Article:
CALGARY – Whether they’re rattling around in your car’s cup holder or have vanished permanently into the couch cushions, coins are easy to take for granted.So when the Royal Canadian Mint announced a round of layoffs last month at its Winnipeg facility, it was a reminder that the change jingling in our pockets doesn’t get there by magic.
Those loonies and toonies and quarters and dimes are produced by the Mint, a Crown corporation that produces all of Canada’s circulation coins out of one state-of-the-art facility in the Manitoba capital.
It’s a mission the Mint believes is still vitally important, even as society’s transition toward digital payments accelerates. The Mint — which also produces international coins for dozens of other countries — has said it believes its recent layoffs will be temporary, and has blamed the 56 job losses on “prolonged effects of the pandemic and ongoing geopolitical instability” disrupting global markets.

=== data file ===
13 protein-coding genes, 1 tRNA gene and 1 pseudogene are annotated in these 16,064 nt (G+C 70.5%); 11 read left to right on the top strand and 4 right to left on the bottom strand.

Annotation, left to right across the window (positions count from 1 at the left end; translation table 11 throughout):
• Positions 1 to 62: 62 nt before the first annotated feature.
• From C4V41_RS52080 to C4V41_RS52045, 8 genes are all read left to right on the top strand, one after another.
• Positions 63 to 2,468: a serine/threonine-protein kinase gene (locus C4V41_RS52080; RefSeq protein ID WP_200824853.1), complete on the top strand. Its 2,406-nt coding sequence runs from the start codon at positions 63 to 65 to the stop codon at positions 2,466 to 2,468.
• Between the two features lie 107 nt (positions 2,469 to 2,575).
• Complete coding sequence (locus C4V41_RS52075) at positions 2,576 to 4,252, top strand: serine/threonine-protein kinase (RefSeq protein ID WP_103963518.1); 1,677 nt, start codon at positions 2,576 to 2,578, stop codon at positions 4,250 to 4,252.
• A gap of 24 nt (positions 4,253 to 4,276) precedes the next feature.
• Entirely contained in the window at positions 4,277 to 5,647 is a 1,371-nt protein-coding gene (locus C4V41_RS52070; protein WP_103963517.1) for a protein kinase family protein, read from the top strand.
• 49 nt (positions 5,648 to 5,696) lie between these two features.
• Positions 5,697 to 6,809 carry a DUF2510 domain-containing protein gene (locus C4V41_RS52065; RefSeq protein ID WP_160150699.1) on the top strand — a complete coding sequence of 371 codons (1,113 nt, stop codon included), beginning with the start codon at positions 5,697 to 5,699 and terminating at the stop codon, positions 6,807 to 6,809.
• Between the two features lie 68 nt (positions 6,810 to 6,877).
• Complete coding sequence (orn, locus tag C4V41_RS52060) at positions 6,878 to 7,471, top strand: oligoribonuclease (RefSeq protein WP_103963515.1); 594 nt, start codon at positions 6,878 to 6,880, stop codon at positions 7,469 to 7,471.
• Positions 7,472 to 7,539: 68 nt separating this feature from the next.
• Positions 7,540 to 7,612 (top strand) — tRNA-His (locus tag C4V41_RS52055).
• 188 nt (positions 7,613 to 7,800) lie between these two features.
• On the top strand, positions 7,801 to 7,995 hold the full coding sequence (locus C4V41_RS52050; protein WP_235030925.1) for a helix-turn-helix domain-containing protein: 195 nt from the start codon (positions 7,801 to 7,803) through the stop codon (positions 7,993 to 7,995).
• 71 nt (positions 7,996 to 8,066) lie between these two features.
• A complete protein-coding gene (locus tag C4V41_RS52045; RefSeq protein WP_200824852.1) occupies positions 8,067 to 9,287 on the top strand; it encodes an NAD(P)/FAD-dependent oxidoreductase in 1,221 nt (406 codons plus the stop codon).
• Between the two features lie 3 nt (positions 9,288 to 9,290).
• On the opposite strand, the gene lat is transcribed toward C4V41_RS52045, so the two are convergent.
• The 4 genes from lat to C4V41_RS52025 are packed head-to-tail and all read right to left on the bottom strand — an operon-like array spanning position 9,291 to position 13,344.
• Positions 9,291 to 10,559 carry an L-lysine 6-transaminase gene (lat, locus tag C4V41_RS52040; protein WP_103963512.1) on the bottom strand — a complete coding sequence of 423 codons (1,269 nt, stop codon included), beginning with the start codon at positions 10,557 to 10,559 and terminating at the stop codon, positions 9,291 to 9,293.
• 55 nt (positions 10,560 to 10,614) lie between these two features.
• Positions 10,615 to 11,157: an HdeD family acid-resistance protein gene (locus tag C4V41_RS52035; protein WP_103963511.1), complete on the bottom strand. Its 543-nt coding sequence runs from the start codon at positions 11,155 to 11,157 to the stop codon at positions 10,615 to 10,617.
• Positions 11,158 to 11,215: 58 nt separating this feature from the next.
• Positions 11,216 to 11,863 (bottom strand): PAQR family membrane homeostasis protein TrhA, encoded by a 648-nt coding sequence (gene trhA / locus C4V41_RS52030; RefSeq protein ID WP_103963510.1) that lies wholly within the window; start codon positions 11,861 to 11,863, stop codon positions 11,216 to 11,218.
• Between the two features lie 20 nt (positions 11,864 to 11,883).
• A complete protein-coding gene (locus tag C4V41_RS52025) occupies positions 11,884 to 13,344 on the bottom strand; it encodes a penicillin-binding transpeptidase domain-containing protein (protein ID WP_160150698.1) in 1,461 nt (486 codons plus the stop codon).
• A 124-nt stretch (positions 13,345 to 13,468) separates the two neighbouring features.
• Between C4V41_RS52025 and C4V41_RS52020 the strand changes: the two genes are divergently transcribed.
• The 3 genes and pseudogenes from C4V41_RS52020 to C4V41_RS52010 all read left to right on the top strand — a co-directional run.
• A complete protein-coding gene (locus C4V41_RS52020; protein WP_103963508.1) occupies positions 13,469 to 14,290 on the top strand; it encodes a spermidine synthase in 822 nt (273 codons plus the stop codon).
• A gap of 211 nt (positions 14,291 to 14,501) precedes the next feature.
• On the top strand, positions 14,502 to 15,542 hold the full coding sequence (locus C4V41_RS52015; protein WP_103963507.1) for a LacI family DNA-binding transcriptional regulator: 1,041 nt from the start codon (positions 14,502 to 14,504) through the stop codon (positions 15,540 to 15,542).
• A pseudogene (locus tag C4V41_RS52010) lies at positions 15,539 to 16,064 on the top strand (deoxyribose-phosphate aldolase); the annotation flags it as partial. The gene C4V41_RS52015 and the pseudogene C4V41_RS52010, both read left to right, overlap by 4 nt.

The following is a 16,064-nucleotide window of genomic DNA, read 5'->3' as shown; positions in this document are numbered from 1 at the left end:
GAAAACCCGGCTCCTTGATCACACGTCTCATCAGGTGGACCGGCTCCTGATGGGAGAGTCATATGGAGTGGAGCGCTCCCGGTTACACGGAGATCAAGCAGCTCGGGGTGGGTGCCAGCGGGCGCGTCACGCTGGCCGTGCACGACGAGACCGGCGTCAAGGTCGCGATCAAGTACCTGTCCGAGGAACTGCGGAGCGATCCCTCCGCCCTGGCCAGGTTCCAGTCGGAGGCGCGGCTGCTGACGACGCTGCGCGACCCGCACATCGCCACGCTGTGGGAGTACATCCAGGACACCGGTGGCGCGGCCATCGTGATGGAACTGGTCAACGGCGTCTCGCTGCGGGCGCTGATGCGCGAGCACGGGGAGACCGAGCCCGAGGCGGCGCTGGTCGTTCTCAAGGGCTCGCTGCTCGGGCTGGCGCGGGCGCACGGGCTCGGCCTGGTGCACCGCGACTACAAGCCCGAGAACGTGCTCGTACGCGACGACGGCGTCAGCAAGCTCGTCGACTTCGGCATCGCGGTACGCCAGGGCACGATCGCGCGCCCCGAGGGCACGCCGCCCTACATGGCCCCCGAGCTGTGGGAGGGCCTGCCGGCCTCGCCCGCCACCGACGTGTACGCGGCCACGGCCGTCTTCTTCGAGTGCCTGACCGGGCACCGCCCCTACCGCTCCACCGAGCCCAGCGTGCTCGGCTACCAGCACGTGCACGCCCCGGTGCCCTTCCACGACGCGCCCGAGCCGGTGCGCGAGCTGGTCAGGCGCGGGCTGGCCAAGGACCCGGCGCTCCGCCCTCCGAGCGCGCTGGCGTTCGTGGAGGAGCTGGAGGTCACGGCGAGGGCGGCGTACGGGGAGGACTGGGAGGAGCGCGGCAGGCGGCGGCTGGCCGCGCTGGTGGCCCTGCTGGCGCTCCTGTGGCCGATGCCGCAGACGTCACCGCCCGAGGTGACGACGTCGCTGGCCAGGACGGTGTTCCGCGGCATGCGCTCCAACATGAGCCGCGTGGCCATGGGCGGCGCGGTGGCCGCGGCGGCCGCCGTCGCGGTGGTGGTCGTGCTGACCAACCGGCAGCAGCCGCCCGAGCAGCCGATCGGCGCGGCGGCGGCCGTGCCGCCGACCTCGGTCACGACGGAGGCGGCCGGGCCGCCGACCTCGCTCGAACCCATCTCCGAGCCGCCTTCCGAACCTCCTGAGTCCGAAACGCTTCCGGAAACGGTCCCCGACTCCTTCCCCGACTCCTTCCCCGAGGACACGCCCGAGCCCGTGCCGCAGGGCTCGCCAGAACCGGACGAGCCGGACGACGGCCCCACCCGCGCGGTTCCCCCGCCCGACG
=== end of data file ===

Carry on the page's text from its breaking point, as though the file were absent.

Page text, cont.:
But Marie Lemay, president of the Royal Canadian Mint, acknowledged in an interview that there are also long-term pressures on the corporation and its product. Since February 2013, when the Mint stopped producing pennies due to rising costs relative to face value, overall demand for other Canadian circulation coins has been declining by about eight per cent per year, she said.